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The guys end the week by explaining what negative SEO is and what legal remedies are available to victims of it.

Full Podcast Transcript

NASIR: All right. This is… what are we doing today? Yes, a business law podcast where we cover business in the news and add our legal twist. My name today is Nasir Pasha.

MATT: And, as always, I’m Matt Staub.

NASIR: As always… Well, I change my name once in a while.

MATT: Pasir Nasha.

NASIR: That was horrible. Horrible joke. Let me just write that down.

MATT: It wasn’t a joke.

NASIR: I keep track of all your bad jokes, by the way. We’ve had 181 episodes or so and we’re at 296 bad jokes.

MATT: Hey, that’s not bad, that’s like 1 ½ per episode. That’s pretty good – good average.

NASIR: Yeah, good average.

MATT: Speaking of numbers, we have SEO talk today – or negative SEO talk.

NASIR: Well, why is that speaking of numbers?

MATT: I don’t know. SEO, numbers

NASIR: 297.

MATT: I should have said “speaking of analytics.”

NASIR: You should have said, “Speaking of negative SEO, uh, negative SEO.”

MATT: Good lead-in.

NASIR: I think it’s funny that us lawyers are covering this issue because I think it’s such a subtle issue that most people aren’t even aware of. First of all, let’s break down what negative SEO is. In order to understand what negative SEO is, you have to know what SEO is.
SEO is search engine optimization and, by the way, if I’m wrong and you SEO experts want to correct me, send me the email later, okay? I’m sure I’m not perfect on this. Anyway, SEO is search engine optimization. That’s just basically the process of trying to optimize your website and its affiliated backlinks, et cetera, in order to prop up the ranking of the search engine results for a particular keyword. And so, just as an example, if you’re a plumber and you have your business in San Diego, when you search “San Diego plumbing,” you’re going to want your business to come up as high as possible. Obviously, it gets a little more complicated than that because that’s a very competitive keyword. But, when it gets to other stuff, then you’re actually able to get number one spots sometimes. And so, negative SEO is, of course, the complete opposite. It’s what you do to your competitors that if you have ABC Plumbing San Diego that happens to be on the number one spot on Google when you search “San Diego plumbing,” how can you as a competitor get them to rank lower with efforts that you’re doing? It’s a little controversial, I would say.

MATT: Yeah, I mean, a little bit. This is the whole thing, and you wrote a great post on drawing the line between what’s legal and what’s ethical. I mean, I think it’s pretty clear on the ethics side of it. I don’t think any of this is ethical but, I mean, it’s also a business tactic.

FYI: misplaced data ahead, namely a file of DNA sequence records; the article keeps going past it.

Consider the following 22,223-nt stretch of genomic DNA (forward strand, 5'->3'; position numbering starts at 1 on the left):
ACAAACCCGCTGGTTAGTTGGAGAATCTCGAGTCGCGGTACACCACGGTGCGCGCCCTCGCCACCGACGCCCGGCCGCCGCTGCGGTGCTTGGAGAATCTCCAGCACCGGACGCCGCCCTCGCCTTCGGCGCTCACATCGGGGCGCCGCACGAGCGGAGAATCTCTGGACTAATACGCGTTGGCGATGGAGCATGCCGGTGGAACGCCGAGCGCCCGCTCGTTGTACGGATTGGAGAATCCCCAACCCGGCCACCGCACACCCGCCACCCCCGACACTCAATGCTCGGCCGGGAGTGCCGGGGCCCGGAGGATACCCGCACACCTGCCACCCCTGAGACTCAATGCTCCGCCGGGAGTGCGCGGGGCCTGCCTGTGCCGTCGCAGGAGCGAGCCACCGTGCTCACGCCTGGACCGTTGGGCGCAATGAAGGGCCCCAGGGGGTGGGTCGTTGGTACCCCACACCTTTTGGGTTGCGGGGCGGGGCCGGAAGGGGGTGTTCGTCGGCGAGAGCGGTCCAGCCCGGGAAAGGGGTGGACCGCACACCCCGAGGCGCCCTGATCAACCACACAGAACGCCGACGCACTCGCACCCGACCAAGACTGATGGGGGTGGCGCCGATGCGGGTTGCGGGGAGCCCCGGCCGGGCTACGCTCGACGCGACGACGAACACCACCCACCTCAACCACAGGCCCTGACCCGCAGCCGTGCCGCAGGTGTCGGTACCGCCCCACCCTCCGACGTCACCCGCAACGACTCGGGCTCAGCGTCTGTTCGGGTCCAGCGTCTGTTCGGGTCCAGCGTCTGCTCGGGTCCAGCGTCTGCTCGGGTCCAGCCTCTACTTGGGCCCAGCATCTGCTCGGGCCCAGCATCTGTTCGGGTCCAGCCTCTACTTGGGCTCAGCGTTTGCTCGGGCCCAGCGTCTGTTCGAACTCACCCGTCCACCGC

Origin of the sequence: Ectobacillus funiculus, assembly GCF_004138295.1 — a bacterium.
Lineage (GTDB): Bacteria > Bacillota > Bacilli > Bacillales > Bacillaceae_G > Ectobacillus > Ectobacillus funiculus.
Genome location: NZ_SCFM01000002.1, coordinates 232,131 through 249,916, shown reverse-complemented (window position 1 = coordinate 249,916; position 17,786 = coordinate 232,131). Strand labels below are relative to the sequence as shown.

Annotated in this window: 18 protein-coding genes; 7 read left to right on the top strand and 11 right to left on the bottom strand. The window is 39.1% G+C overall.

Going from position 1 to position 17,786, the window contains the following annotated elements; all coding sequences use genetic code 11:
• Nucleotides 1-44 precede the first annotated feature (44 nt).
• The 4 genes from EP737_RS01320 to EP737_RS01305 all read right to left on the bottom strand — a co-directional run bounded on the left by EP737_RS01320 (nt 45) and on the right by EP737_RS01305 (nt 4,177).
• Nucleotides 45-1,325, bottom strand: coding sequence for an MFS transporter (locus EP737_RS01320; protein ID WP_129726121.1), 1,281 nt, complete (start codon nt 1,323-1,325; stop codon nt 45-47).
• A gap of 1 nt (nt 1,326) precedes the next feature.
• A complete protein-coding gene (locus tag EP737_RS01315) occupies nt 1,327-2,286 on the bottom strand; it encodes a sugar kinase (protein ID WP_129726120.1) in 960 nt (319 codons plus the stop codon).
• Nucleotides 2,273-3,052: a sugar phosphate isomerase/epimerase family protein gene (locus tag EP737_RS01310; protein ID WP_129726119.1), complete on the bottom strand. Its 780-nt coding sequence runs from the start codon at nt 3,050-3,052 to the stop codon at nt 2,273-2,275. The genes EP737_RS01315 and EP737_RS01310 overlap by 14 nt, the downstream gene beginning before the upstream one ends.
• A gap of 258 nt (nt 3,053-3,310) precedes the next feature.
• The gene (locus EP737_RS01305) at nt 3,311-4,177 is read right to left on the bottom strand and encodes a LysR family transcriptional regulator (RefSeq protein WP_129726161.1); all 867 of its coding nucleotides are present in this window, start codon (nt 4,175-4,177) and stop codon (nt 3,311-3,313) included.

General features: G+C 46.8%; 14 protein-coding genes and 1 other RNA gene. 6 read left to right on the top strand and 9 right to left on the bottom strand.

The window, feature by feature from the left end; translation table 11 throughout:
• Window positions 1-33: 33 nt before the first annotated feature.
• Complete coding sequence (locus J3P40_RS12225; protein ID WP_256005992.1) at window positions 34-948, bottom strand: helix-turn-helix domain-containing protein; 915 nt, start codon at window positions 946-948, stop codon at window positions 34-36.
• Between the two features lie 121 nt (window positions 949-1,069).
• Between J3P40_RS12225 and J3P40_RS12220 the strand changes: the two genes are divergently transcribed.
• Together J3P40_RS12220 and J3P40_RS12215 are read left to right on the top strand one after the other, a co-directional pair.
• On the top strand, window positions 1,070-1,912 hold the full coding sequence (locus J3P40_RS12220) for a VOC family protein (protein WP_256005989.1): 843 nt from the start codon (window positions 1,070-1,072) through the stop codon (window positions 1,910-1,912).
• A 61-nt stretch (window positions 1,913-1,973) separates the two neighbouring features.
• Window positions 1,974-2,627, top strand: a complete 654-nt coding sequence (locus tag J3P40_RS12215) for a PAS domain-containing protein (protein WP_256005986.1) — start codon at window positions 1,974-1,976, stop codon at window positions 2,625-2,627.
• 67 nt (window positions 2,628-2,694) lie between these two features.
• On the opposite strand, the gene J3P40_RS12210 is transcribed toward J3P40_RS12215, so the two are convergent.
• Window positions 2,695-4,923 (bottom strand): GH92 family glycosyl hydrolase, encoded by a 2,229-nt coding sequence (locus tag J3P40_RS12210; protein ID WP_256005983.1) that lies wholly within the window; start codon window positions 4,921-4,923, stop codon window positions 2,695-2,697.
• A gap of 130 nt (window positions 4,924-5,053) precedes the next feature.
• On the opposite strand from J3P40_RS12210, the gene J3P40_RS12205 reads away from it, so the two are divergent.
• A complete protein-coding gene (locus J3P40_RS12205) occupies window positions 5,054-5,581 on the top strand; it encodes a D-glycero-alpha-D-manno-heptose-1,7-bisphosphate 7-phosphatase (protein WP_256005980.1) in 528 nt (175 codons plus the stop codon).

NASIR: We tend to get SEO consulting calls and we have clients in the industry, we hire people in the industry. So, every time I run across anybody that seems to know about this stuff, I ask them about this and they all seem to agree that negative SEO does exist because, first, there was a myth of whether it exists or not. Two, it’s not something good to do. But yet, there’s always a smile on their face as if, like, if the right circumstances where there, they would definitely do it because it’s fair competition, you know?

MATT: I don’t think it’s ethical but we can go on to the legal side of it. There seems like there’s a couple of issues. One being – correct me if I’m wrong – it’s pretty difficult to figure out who’s actually doing these negative SEO tactics to a business, right?

NASIR: There’s different strategies for negative SEO. Let’s talk about the most common way or common thought of what that is.
Google and its algorithm to decide how the rankings go decided about two or three years ago that all these other companies that were basically using these – what are called – crawlers or spiders to – I don’t know if that’s the right word, actually – all these scripts to create all these backlinks to their sites were kind of manipulating the process. So, what Google said is like, “Okay, if you’re doing that, then we’re going to penalize you because you’re using these so-called black hat tactics.” Then, the response was, ‘Okay, if you’re going to penalize, that means I can do the same thing for a competitor as if they’re doing it and they’re going to have no idea who it’s coming from. Therefore, they’re going to be penalized and that’s going to help me.” And so, it was still unsure how that was going to work and it seems like it was working – or at least people were attempting to do it- and people do report that it did work. I don’t know if it’s for certain or not.